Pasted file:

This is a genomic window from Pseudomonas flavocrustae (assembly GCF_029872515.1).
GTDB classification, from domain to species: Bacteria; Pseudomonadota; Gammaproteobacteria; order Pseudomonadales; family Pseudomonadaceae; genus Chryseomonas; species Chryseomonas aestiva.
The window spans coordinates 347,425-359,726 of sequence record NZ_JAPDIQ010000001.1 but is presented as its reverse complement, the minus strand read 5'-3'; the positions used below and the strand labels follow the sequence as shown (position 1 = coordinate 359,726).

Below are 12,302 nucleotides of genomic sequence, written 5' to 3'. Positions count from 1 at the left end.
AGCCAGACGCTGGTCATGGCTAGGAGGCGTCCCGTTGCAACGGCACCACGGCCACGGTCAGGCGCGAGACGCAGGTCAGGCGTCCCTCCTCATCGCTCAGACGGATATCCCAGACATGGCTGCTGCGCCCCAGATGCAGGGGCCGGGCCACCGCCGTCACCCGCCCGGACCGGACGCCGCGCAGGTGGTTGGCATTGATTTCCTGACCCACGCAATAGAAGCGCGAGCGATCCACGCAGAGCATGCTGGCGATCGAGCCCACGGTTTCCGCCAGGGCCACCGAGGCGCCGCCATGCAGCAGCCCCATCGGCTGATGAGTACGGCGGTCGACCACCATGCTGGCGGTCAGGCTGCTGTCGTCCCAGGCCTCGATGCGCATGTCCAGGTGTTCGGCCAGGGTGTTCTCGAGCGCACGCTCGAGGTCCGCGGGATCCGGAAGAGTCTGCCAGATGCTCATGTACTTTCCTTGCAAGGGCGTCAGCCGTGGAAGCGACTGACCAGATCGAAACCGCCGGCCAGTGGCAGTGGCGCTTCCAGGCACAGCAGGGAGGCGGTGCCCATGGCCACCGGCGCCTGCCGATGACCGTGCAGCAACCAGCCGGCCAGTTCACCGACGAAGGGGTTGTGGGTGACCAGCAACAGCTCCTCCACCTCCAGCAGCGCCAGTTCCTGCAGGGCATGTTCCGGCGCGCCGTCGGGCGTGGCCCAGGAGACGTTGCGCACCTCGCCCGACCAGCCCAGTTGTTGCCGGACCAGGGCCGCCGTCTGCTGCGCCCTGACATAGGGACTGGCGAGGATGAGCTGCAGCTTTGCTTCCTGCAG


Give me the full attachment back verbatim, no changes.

This is a genomic window from Pseudomonas flavocrustae (assembly GCF_029872515.1).
GTDB classification, from domain to species: Bacteria; Pseudomonadota; Gammaproteobacteria; order Pseudomonadales; family Pseudomonadaceae; genus Chryseomonas; species Chryseomonas aestiva.
The window spans coordinates 347,425-359,726 of sequence record NZ_JAPDIQ010000001.1 but is presented as its reverse complement, the minus strand read 5'-3'; the positions used below and the strand labels follow the sequence as shown (position 1 = coordinate 359,726).

Below are 12,302 nucleotides of genomic sequence, written 5' to 3'. Positions count from 1 at the left end.
AGCCAGACGCTGGTCATGGCTAGGAGGCGTCCCGTTGCAACGGCACCACGGCCACGGTCAGGCGCGAGACGCAGGTCAGGCGTCCCTCCTCATCGCTCAGACGGATATCCCAGACATGGCTGCTGCGCCCCAGATGCAGGGGCCGGGCCACCGCCGTCACCCGCCCGGACCGGACGCCGCGCAGGTGGTTGGCATTGATTTCCTGACCCACGCAATAGAAGCGCGAGCGATCCACGCAGAGCATGCTGGCGATCGAGCCCACGGTTTCCGCCAGGGCCACCGAGGCGCCGCCATGCAGCAGCCCCATCGGCTGATGAGTACGGCGGTCGACCACCATGCTGGCGGTCAGGCTGCTGTCGTCCCAGGCCTCGATGCGCATGTCCAGGTGTTCGGCCAGGGTGTTCTCGAGCGCACGCTCGAGGTCCGCGGGATCCGGAAGAGTCTGCCAGATGCTCATGTACTTTCCTTGCAAGGGCGTCAGCCGTGGAAGCGACTGACCAGATCGAAACCGCCGGCCAGTGGCAGTGGCGCTTCCAGGCACAGCAGGGAGGCGGTGCCCATGGCCACCGGCGCCTGCCGATGACCGTGCAGCAACCAGCCGGCCAGTTCACCGACGAAGGGGTTGTGGGTGACCAGCAACAGCTCCTCCACCTCCAGCAGCGCCAGTTCCTGCAGGGCATGTTCCGGCGCGCCGTCGGGCGTGGCCCAGGAGACGTTGCGCACCTCGCCCGACCAGCCCAGTTGTTGCCGGACCAGGGCCGCCGTCTGCTGCGCCCTGACATAGGGACTGGCGAGGATGAGCTGCAGCTTTGCTTCCTGCAG